The magnetohydrodynamic effects associated with a magnetic field perpendicular to the movement of insulating inclusions or bubbles in a conducting liquid are investigated in this article. An increase in drag coefficient as a result of the presence of a magnetic field is argued to have a significant effect on their terminal rise velocity. Inside a continuous steel caster, this lower terminal velocity has a potentially negative effect on the removal rate of unwanted inclusions, degrading the steel quality. Simulations of an insulating rigid sphere moving in the presence of an electrical current show an electromagnetophoretic force per unit volume of $-\psi \mathbf{J} \times \mathbf{B}$, with a shape factor $\psi \approx 1$. Numerical fluid and dispersed gas phase simulations of the flow inside a submerged entry nozzle show that, because of this force, inhomogeneous magnetic fields can cause nonuniform gas distributions in accordance with a theoretical analysis. In particular, the magnetic field can be tailored to increase or decrease the amount of gas near the side walls.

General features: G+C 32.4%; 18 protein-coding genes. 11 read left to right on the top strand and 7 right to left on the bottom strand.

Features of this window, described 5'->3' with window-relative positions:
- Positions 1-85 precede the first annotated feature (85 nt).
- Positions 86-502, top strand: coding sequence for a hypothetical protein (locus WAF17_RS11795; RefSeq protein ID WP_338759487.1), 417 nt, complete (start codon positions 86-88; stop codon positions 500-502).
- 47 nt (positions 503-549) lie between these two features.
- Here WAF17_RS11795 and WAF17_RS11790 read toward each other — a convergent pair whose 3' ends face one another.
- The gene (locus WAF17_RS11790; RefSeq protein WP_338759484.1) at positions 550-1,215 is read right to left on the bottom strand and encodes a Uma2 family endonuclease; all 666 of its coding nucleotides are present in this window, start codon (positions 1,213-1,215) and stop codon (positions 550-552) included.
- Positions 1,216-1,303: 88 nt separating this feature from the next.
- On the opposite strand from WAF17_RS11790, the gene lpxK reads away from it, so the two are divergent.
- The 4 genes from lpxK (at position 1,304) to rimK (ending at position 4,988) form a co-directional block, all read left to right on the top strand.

Additional Metadata
Keywords Magnetohydrodynamics (MHD), Electromagnetophoretic effect, Submerged Entry Nozzle (SEN), Multiphase, Clogging, Continuous Casting, Steel
THEME Life Sciences (theme 5), Energy (theme 4)
Publisher Springer
Journal Metallurgical and Materials Transactions B
Haverkort, J.W, & Peeters, T.W.J. (2010). Magnetohydrodynamic Effects on Insulating Bubbles and Inclusions in the Continuous Casting of Steel. Metallurgical and Materials Transactions B, 41B(6), 1240–1246.